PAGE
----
Monday, July 27, 2009

We can cure your Fibromyalgia

About Fibromyalgia

Fibromyalgia (pronounced fy-bro-my-AL-ja) is a common and complex chronic pain disorder that affects people physically, mentally and socially. Fibromyalgia is a syndrome rather than a disease. Unlike a disease, which is a medical condition with a specific cause or causes and recognizable signs and symptoms, a syndrome is a collection of signs, symptoms, and medical problems that tend to occur together but are not related to a specific, identifiable cause.

Fibromyalgia, which has also been referred to as fibromyalgia syndrome, fibromyositis and fibrositis, is characterized by chronic widespread pain, multiple tender points, abnormal pain processing, sleep disturbances, fatigue and often psychological distress. For those with severe symptoms, fibromyalgia can be extremely debilitating and interfere with basic daily activities.

Whether you have been diagnosed with fibromyalgia or suffer from its symptoms, or have a family member or friend with the disorder, this section is designed to provide you with a better understanding of this chronic pain disorder that affects millions of people worldwide.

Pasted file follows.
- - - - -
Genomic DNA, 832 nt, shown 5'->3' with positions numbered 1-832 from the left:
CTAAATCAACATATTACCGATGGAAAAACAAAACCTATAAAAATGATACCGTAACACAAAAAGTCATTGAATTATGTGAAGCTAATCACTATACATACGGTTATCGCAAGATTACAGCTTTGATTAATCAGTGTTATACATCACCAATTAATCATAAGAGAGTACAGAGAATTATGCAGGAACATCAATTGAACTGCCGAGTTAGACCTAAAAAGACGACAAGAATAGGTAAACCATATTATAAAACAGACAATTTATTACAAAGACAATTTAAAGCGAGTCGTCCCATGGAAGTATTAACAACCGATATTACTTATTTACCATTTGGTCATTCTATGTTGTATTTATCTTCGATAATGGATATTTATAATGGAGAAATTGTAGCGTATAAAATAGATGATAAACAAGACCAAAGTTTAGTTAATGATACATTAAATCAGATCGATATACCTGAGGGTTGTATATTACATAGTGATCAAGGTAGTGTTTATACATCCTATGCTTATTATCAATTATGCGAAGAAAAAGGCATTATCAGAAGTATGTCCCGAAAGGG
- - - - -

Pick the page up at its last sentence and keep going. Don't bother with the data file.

Fibromyalgia is one of the most common chronic pain conditions. The disorder affects an estimated 10 million people in the U.S. and an estimated 3-6% of the world population. While it is most prevalent in women —75-90 percent of the people who have FM are women —it also occurs in men and children of all ethnic groups. The disorder is often seen in families, among siblings or mothers and their children. The diagnosis is usually made between the ages of 20 to 50 years, but the incidence rises with age so that by age 80, approximately 8% of adults meet the American College of Rheumatology classification of fibromyalgia.


Chronic widespread body pain is the primary symptom of fibromyalgia. Most people with fibromyalgia also experience moderate to extreme fatigue, sleep disturbances, sensitivity to touch, light, and sound, and cognitive difficulties. Many individuals also experience a number of other symptoms and overlapping conditions, such as irritable bowel syndrome, lupus and arthritis.
• Pain
The pain of fibromyalgia is profound, chronic and widespread. It can migrate to all parts of the body and vary in intensity. FM pain has been described as stabbing and shooting pain and deep muscular aching, throbbing, and twitching. Neurological complaints such as numbness, tingling, and burning are often present and add to the discomfort of the patient. The severity of the pain and stiffness is often worse in the morning. Aggravating factors that affect pain include cold/humid weather, non-restorative sleep, physical and mental fatigue, excessive physical activity, physical inactivity, anxiety and stress.